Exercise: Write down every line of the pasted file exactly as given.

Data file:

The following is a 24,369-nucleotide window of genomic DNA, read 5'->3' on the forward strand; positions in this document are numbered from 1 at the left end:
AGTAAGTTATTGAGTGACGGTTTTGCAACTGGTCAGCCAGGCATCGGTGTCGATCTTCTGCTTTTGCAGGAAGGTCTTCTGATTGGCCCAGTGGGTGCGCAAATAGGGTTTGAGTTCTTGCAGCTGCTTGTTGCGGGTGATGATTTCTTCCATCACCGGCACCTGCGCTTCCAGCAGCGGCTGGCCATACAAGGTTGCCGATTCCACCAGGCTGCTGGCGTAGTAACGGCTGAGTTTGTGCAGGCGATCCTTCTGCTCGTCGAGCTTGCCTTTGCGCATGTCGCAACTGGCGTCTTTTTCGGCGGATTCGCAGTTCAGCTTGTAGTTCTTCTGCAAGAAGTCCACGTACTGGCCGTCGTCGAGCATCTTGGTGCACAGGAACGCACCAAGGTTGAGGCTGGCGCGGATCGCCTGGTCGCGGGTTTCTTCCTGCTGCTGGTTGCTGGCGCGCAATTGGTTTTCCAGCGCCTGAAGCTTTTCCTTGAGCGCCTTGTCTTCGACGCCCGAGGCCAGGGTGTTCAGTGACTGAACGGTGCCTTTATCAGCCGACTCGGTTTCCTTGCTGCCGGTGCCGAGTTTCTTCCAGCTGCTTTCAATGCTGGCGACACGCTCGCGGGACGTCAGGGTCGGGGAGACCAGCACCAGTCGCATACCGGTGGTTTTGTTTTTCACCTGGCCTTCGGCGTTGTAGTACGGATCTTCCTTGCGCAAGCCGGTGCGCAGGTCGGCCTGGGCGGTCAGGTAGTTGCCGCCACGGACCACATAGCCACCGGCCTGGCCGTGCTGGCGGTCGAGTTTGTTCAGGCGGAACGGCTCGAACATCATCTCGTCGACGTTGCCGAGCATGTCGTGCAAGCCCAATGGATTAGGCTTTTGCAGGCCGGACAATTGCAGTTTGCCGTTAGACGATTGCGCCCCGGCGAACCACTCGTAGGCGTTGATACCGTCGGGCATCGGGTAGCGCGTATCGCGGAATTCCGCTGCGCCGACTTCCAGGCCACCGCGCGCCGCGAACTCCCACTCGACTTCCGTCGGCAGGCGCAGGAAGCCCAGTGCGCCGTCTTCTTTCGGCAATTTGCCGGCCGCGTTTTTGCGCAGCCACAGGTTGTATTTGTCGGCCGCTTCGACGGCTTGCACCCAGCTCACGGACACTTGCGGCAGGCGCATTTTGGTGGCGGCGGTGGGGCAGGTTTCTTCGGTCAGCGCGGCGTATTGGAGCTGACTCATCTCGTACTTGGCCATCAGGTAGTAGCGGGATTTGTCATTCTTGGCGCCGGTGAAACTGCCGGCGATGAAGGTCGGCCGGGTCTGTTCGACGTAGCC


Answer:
The following is a 24,369-nucleotide window of genomic DNA, read 5'->3' on the forward strand; positions in this document are numbered from 1 at the left end:
AGTAAGTTATTGAGTGACGGTTTTGCAACTGGTCAGCCAGGCATCGGTGTCGATCTTCTGCTTTTGCAGGAAGGTCTTCTGATTGGCCCAGTGGGTGCGCAAATAGGGTTTGAGTTCTTGCAGCTGCTTGTTGCGGGTGATGATTTCTTCCATCACCGGCACCTGCGCTTCCAGCAGCGGCTGGCCATACAAGGTTGCCGATTCCACCAGGCTGCTGGCGTAGTAACGGCTGAGTTTGTGCAGGCGATCCTTCTGCTCGTCGAGCTTGCCTTTGCGCATGTCGCAACTGGCGTCTTTTTCGGCGGATTCGCAGTTCAGCTTGTAGTTCTTCTGCAAGAAGTCCACGTACTGGCCGTCGTCGAGCATCTTGGTGCACAGGAACGCACCAAGGTTGAGGCTGGCGCGGATCGCCTGGTCGCGGGTTTCTTCCTGCTGCTGGTTGCTGGCGCGCAATTGGTTTTCCAGCGCCTGAAGCTTTTCCTTGAGCGCCTTGTCTTCGACGCCCGAGGCCAGGGTGTTCAGTGACTGAACGGTGCCTTTATCAGCCGACTCGGTTTCCTTGCTGCCGGTGCCGAGTTTCTTCCAGCTGCTTTCAATGCTGGCGACACGCTCGCGGGACGTCAGGGTCGGGGAGACCAGCACCAGTCGCATACCGGTGGTTTTGTTTTTCACCTGGCCTTCGGCGTTGTAGTACGGATCTTCCTTGCGCAAGCCGGTGCGCAGGTCGGCCTGGGCGGTCAGGTAGTTGCCGCCACGGACCACATAGCCACCGGCCTGGCCGTGCTGGCGGTCGAGTTTGTTCAGGCGGAACGGCTCGAACATCATCTCGTCGACGTTGCCGAGCATGTCGTGCAAGCCCAATGGATTAGGCTTTTGCAGGCCGGACAATTGCAGTTTGCCGTTAGACGATTGCGCCCCGGCGAACCACTCGTAGGCGTTGATACCGTCGGGCATCGGGTAGCGCGTATCGCGGAATTCCGCTGCGCCGACTTCCAGGCCACCGCGCGCCGCGAACTCCCACTCGACTTCCGTCGGCAGGCGCAGGAAGCCCAGTGCGCCGTCTTCTTTCGGCAATTTGCCGGCCGCGTTTTTGCGCAGCCACAGGTTGTATTTGTCGGCCGCTTCGACGGCTTGCACCCAGCTCACGGACACTTGCGGCAGGCGCATTTTGGTGGCGGCGGTGGGGCAGGTTTCTTCGGTCAGCGCGGCGTATTGGAGCTGACTCATCTCGTACTTGGCCATCAGGTAGTAGCGGGATTTGTCATTCTTGGCGCCGGTGAAACTGCCGGCGATGAAGGTCGGCCGGGTCTGTTCGACGTAGCC